#34
Vince Macek
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RE: sick soups 2008/02/03 19:31:33 (permalink)
The Honto Chinese restaurant in Chamblee, GA had (has?) a congee that's great medicine - a hot rice porridge with delicate flakes of fish, and just enough ginger to clear the sinuses. Chamblee's kind of a distance for me though - even when I'm not sick.
#35
Ort. Carlton.
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RE: sick soups 2008/02/04 22:46:25 (permalink)
quote:
Originally posted by lleechef
I hate soup too. Was sick as a dog for nearly 2 years. And I still hate soup.


Lleechef,
(FINALLY I get to respond to you once again!)
Gee, is THAT where you keep your socks?
S(t)ocking It To Y'all, Ort. Carlton in Someone Squirt Me With A Hose (When It Warms Up) Athens, Georgia.
P. S. Mine are in the (ahem!) fragrant filing cabinet, filed under "z" (for "zox!").
#36
Ort. Carlton.
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RE: sick soups 2008/02/04 22:50:08 (permalink)
quote:
Originally posted by shortchef
When I have a cold, the best thing I have found is hot and sour soup, available at any Chinese restaurant. The hotter, the better. Clears up your sinuses better than Roto Rooter!


Shortchef; Dearfolk,
Blenheim's Old # 3 Hot Ginger Ale is my personal sinus-opener. Works like a charm. WHEW!
A Part Of Pop Culture, Ort. Carlton in No-More-Budwine Athens, Georgia.
P. S. Blenheim is from Hamer, South Carolina. It is still made with the... um... intense mineral water from Blenheim, South Carolina. If you drive through that little town, you can stop in and taste it for yourself.
#37
Captain Morgan
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RE: sick soups 2008/02/11 20:27:54 (permalink)
Ort, I didn't think anyone outside of these parts had heard
of blenheim ginger ale..I heard a couple of brothers had it,
would make up a batch, and then get drunk until the money ran out,
then make another batch! I think they got bought out years ago though.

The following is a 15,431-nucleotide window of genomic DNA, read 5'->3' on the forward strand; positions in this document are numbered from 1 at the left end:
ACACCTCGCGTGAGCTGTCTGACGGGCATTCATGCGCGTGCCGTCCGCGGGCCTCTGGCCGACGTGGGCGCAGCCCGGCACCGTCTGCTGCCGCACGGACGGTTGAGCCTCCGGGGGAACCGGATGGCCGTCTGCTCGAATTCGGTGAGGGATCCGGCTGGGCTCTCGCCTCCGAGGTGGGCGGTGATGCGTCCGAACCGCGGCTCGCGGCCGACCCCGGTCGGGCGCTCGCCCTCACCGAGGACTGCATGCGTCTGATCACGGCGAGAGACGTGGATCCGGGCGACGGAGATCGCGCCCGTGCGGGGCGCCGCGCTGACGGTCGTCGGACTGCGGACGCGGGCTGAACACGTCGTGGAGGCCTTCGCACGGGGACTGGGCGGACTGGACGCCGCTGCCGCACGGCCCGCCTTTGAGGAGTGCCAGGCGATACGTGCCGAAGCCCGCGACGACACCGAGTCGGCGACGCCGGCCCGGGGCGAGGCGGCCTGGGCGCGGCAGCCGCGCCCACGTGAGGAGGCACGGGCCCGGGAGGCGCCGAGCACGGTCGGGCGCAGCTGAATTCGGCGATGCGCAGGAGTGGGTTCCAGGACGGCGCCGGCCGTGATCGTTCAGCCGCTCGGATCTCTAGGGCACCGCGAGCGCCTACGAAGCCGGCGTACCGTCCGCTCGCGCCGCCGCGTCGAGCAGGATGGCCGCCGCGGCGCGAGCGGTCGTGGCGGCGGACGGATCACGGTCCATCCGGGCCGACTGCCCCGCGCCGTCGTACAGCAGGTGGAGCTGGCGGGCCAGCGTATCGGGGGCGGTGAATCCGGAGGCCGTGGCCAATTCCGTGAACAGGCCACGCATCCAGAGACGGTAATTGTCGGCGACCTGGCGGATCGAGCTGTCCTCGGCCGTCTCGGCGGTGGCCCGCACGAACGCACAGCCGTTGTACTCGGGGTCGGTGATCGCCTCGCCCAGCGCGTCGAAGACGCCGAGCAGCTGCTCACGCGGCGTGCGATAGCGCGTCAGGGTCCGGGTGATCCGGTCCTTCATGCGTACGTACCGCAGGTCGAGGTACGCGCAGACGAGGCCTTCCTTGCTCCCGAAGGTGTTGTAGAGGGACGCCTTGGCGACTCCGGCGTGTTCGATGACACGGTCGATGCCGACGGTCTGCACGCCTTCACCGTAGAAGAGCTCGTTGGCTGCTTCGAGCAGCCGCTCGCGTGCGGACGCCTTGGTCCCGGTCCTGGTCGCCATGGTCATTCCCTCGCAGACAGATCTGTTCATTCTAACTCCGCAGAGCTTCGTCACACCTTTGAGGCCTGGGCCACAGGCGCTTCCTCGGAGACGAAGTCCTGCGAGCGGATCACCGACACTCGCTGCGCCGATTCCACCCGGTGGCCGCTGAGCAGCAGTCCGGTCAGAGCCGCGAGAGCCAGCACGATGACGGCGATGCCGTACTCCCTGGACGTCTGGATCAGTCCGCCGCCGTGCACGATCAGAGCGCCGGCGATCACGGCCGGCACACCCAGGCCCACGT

Anyway, back to soups...

easiest...Campbells tomato or chicken noodle loaded with as much pepper
as you can possible stand....serve hot and keep your face over the bowl
while you eat....breath the steam.

also, as many have stated, hot and sour soup, delivered by many Chinese
restaurants...works wonders.

now...I've done a lot of reading on this over the years, and yes I got a cold
this weekend...so...

bought one whole cut up chicken and a pack of thighs...covered with waters and
simmered for 4 hours...in another stock pot, threw in a bunch of carrots with tops,
stalk of celery, and bag of quartered onions, and a minimum of 10 cloves of garlic,
I like more.


Garlic has antibiotic and antiviral activities. It's also an expectorant, so it helps you cough up stubborn bacteria that are languishing in your lungs. Onion, another common ingredient in chicken soup and a close relative of garlic, also has antiviral properties.


If you have peas, they are good source of zinc, add em, I didn't have any this time.


Other ingrediants that will help a lot are ****ake mushrooms...I don't make stock with those
but add at the end for soup..parsley and parsnip.


once the chicken stock has finished, let it cool, strain and remove as much
meat as possible. Reserve the meat. Split the stock into 2 large containers.

Strain the vegetable stock and keep as much onion, carrot and other large vegetables
as possible for the soup. Split the stock into the 2 large containers with the
chicken stock.

Add the meat and veggies into one pot...this is your soup...do what you want to flavor it.

I'm more concerned with the other stock, just stock. Start adding black and cayenne
pepper to it, heat, add half a stick of butter (maybe more if you're dealing with
over a gallon of stock, and I was), flavor with some wooschestershire sauce, sage and
thyme, and reduce it slightly. This is your drink for the next few days.

Keep a pot on the stove and pour it into a coffee cup. Drink it all day long.
It soothes the throat, opens the nasal passages, doesn't upset your stomach,
gives you vitamins and nutrients you need. Now I add hot sauce and extra pepper
to the point where most people couldn't drink it, but remember when you're sick,
you can't taste as much....get as much as you can in there and sip it, keeping it
hot....put it in the microwave if needed.

I am not a doctor or anything like that, and there is no cure for the common cold,
but this is easy, and works wonders for me with the symptoms.


#38
plb
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RE: sick soups 2008/02/11 20:49:54 (permalink)
Chinese sick soup is made with black chickens (the skin is black, not the meat).
#39